Contact Lens Options for Your Vision

What is a contact lens?

Simply put, a contact lenses is a plastic covering for the front of the eye which applies your glasses prescription directly to the eye. Contact lenses come in multiple options and provide correction for many visual disorders. The two most common types are soft disposable lenses and rigid gas permeable lenses. Recent advancements in both types of lenses have made it possible to correct much more complex refractive errors (glasses needs).

Who Is a Good Candidate for Contact Lens Wear?

Patients with:

  • a healthy cornea and the physical ability to insert and remove contact lenses.
  • an interest in not wearing glasses or changing their eye color.
  • realistic expectations of the vision that the contact lenses will offer them.
  • post LASIK blur.
  • Keratoconus or other disorders which make glasses of minimal use.

Who Should Not Wear Contact Lenses?

Patients with:

  • a history of corneal ulcers or infection
  • severe eye allergy
  • dry eyes
  • a history of contact lens intolerance.
  • physical inability to insert or remove contact lenses
  • a history of contact lens non-compliance

What Vision Problems Can Be Solved with Contact Lenses?

Myopia: Simple myopia or nearsightedness (inability to see distance) is the most common contact lens patient. There are many disposable contact lens options for full time or part time wear. Single use (wear once and throw away) are the most common type.

Hyperopia: There are many disposable contact lens options for full time or part time wear. Single use (wear once and throw away) are the most common type.

Astigmatism: Astigmatism always complicates contact lens wear. Contact lenses for astigmatism have two powers within the lens and are weight ballasted to keep them straight on the eye. These are called a Toric Lens and they come in multiple disposable and single use options.

Presbyopia: Options for contact lenses to help us see up close past the age of forty are more challenging as there is always a balancing act between good distance and good near vision. Options include mono-vision which involves one eye for near and one eye for distance or multifocal contact lenses which have areas of distance and near within each contact lens.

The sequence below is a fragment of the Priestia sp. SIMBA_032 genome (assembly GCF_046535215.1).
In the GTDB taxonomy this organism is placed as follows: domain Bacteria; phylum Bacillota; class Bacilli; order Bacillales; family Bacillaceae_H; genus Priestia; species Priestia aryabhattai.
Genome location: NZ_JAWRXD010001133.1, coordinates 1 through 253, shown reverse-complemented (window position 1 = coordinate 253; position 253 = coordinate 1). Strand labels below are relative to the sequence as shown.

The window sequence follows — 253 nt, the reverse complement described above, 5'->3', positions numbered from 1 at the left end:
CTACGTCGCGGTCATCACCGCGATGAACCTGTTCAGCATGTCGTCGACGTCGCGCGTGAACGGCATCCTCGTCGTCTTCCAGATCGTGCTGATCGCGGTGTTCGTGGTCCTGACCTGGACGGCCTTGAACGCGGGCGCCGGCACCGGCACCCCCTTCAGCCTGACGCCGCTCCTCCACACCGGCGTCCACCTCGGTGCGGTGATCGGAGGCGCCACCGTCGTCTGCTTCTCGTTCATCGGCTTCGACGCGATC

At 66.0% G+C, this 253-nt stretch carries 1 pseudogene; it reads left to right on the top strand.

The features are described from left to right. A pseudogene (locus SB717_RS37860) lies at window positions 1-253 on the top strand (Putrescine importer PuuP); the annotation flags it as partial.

Keratoconus: is always challenging but luckily there are several options available. Soft lenses usually will not give good vision in patients with keratoconus. Rigid Gas Permeable lens have always been the lens of choice but comfort and variable vision issues have been a problem. New Scleral lenes which cover the entire cornea have made good vision with keratoconus much more attainable. These lenses cover the entire front of the eye and give it a new optical surface. Complete Family Eyecare specializes in keratoconus contact lens services.

Contact Lenses to Change Eye Color: There are several colored contact lens options available however they only correct for simple nearsightedness or farsightedness, not astigmatism or presbyopia.

Are contact lenses expensive?

Cost depends on the type of prescription. Simple myopia and hyperopia are usually less expensive whereas astigmatism and presbyopia prescriptions can be more costly. Keratoconus is the most expensive in lens cost and contact lens services costs.

What is a Good Age to Start Wearing Contact Lenses?

That depends on the maturity and responsibility level of the patient and that is best decided by the parent. Used improperly, contact lenses will hurt you. Some patients are ready for contact lens wear when they are ten years old and some will never be ready!

Can Contact Lenses Be Dangerous?

Used correctly and following the FDA guidelines – contact lenses are completely safe. Wearing contact lenses overnight or wearing them past their recommended disposal time can cause vision threatening complications.

Why Are Contact Lens Fees Not Included with My Eye Exam?

Your “routine eye examination” generates your glasses prescription and your eye health status only. Usually your insurance will cover this service. A contact lens “fitting” or as we prefer to call “contact lens services” are not generally covered by your insurance. Contact lens services involve evaluating the patient’s glasses prescription for contact lens compatibility and comparing that to what the contact lens manufacturers offer. The doctor must then choose the right contact lens for the patient and make sure the contact lens is safely positioned on the eye. Some contact lens services can be easy and some can be very difficult requiring multiple visits.